A few weeks ago, I met with Zander Futernick, a 21-year-old from Miami who plans to launch an upscale scheduled charter air service called Aura next year.
As we sat amid the airport-like hustle and bustle of Denver's Union Station, Futernick laid out his plan for a glamorous air service connecting major U.S. markets. The 29-seat Bombardier CRJ-700s, which Aura will own, are to be operated by Fort Lauderdale's Presidential Aviation.
They would offer a two-class service, with the 21 seats in the back of the plane having 44 inches of pitch, more than a flyer gets in domestic first class, save for the lie-flat offerings of JetBlue, United, American and Delta on certain transcontinental routes.
The eight seats in the front of the plane, which Aura will call its Wave cabin, are to offer a robust 63 inches of pitch and will go approximately 80% flat.
Adding to what Futernick hopes will be Aura's cachet will be made-to-order entrees in the Wave cabin using the sous vide cooking technique. For example, Futernick said, the cooking of a vacuum-sealed filet mignon will continue via hot water right onto the aircraft, allowing for it to be served without any reheating.
"We need to be competitive with the likes of JetSmarter," Futernick said, referencing the mostly membership air provider that facilitates shared charters on private jets.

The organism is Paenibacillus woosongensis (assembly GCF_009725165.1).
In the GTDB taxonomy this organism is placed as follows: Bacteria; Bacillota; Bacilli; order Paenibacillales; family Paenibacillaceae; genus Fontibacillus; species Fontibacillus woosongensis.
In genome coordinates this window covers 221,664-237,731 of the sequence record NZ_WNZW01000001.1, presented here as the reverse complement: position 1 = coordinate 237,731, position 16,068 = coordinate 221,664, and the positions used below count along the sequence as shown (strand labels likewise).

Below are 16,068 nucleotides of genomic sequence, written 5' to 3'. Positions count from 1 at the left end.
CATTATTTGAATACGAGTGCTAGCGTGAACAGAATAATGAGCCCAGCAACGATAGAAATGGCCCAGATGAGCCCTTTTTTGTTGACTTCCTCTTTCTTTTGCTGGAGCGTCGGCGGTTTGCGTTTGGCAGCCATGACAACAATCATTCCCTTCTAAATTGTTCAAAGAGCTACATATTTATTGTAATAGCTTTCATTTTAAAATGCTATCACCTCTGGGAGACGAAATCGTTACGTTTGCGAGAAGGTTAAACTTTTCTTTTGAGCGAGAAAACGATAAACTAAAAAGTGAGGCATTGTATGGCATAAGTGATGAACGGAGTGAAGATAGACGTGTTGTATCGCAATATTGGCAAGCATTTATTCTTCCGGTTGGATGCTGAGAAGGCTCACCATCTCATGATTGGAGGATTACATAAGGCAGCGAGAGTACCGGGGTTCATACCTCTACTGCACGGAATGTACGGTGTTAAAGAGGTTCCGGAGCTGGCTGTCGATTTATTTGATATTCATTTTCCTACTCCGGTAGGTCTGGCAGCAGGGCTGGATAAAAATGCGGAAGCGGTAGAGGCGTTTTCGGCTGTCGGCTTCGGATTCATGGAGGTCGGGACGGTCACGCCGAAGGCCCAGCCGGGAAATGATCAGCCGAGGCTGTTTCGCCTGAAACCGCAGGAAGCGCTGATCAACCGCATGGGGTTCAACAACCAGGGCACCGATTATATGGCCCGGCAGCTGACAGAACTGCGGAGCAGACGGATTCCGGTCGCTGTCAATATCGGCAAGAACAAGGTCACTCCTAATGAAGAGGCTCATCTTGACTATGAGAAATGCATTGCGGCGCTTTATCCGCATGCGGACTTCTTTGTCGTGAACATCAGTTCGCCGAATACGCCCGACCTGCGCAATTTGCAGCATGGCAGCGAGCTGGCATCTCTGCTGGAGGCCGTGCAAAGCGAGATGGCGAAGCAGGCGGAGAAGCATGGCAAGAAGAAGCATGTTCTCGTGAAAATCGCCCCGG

Take away some bells and whistles and Futernick's concept for Aura is also reminiscent of other scheduled charter operations, including Ultimate Air Shuttle, Tradewind Aviation, JetSuiteX and Surf Air.
Like each of those airlines and air services (the distinction being whether they operate their own flights), Aura's plan is to draw high-end customers from the mainstream commercial carriers by offering the convenience of operating with 30-seat or smaller aircraft out of private terminals.
The essential pitch of all those air services is that commercial flight is a hassle. But if you fly from a fixed-base operator (FBO) terminal you don't have to arrive 90 minutes early to navigate TSA security and the long walks or train rides to your gate.